I'm avoiding this because it's in a project over which I have signed an NDA, but 1:4 is the average for the period. There are many areas in Britain, for example, which crop at 1:3, particularly places where they grow oats, which yield lower, but grow where nothing else grows.
I've heard ox, not mule, and the original poster has an economy based on horse-labour, which is a little later than our period (which uses oxen, mostly) but his field fertility seems very similar to that reported by Coulton in "The Medieval Village", for example.
That seems remarkably high, although I do not have my sources with me. True, it accords with the number I quoted above; but that's for a yeoman farmer. Villeins got by on a lot less; and they could be seen as being the bare minimum requirements for a person.
I could get on board with a family needing 12 acres, peasant families being typcially large (man + wife, several children, plus surviving grandparents). I'll have to check sources, but I'm sure that villeins got 1-2 acres; and if this wasn't enough to feed them, then there wouldn't have been any more villeins!
The average virgater has a holding the size he notes (less that 40 acres) and so it clearly -can't- take 12 acres per mouth, because there's no way for those numbers to work.
The way I'd cut the numbers down are these:
He's feeding animals from his crop, rather than from pasture, which only happens once you start using horses as your draft animals. It also means he's feeding his animals from crop, rather than on his fallow field, which swells out the amount of land required. It's not an error, but its not the average way to farm in 1220. Also, his assumption that the barley's for horses seems false: it's for beer, mostly.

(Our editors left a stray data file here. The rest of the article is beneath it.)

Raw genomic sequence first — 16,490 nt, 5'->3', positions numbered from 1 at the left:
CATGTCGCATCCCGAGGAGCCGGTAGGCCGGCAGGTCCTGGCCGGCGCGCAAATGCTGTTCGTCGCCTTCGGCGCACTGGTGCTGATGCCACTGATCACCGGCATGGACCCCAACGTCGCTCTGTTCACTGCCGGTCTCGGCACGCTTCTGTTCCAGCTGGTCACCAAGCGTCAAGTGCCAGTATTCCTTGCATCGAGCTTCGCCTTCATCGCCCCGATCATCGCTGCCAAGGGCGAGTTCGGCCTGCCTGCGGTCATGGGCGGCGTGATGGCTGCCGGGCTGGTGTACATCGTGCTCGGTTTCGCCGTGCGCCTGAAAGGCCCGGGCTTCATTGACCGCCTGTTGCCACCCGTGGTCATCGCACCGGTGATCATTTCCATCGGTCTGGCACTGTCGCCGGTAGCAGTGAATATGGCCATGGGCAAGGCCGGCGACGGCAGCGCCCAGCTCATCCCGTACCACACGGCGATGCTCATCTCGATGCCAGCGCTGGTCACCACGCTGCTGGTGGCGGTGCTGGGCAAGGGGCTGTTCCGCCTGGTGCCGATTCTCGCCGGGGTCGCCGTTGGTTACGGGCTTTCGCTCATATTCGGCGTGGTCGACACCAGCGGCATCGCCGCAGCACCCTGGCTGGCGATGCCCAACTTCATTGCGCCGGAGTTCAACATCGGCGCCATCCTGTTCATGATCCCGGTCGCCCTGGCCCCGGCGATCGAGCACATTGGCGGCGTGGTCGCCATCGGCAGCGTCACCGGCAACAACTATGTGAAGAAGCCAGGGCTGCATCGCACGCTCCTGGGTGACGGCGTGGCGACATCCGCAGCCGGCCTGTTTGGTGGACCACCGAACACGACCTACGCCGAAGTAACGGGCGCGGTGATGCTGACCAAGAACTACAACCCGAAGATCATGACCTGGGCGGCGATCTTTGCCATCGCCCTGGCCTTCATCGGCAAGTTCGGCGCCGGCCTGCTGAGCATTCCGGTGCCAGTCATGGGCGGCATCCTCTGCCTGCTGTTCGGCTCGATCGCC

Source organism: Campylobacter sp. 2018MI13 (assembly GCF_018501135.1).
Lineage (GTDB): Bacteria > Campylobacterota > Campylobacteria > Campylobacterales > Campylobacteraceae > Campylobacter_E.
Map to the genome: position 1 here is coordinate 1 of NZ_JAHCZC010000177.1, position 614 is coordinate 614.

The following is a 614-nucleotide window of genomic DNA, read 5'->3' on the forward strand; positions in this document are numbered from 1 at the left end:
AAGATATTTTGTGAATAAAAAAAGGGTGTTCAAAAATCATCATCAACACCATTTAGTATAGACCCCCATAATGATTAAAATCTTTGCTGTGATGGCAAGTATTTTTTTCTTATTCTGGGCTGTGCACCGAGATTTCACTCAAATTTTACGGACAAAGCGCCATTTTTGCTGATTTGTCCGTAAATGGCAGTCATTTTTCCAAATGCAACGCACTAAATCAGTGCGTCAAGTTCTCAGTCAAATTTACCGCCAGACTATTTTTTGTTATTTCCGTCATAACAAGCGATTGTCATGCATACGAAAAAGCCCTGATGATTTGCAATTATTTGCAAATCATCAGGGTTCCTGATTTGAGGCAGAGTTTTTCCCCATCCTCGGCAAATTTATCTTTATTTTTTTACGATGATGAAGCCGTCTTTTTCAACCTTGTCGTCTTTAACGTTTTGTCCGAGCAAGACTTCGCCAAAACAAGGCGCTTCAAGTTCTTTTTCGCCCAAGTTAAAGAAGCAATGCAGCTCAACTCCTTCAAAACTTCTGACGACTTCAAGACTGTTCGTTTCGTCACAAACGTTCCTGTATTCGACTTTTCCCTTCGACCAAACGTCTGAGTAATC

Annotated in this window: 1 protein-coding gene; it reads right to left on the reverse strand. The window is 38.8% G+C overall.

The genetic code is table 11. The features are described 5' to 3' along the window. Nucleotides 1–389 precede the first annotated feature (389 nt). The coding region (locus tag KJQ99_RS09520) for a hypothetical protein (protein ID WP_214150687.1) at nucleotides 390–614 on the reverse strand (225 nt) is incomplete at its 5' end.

Virgaters pay taxes in part via service, rather than from their crops.
That aside, if you have enough waste and green, you can knock the amount of land down further. Animals like pigs and goats, for example, graze on waste, and so they are pure bonus to the numbers above.
The number he quotes at the end, though, are about right for virgaters, provided they have land that's relatively fertile, but not excellent.
Opps! I was working with a different game system when I gathered this info, one that involved a more high-fantasy feel with horses being the common beast of burden. There is no way it was a game about big lizards and underground prisons. Nope. :mrgreen:
But I didn't take that in to account when I posted. Yes, since our 13th century beasts of burden are not horses, we can reduce the amount of land a bit by not supporting horses. The horse is a remarkable animal, but it is so darn picky about food. Which reminds me, I did a poor cut and paste job- the oats are for horses. Barley is, as you said, the stuff from which happiness ...er...beer was brewed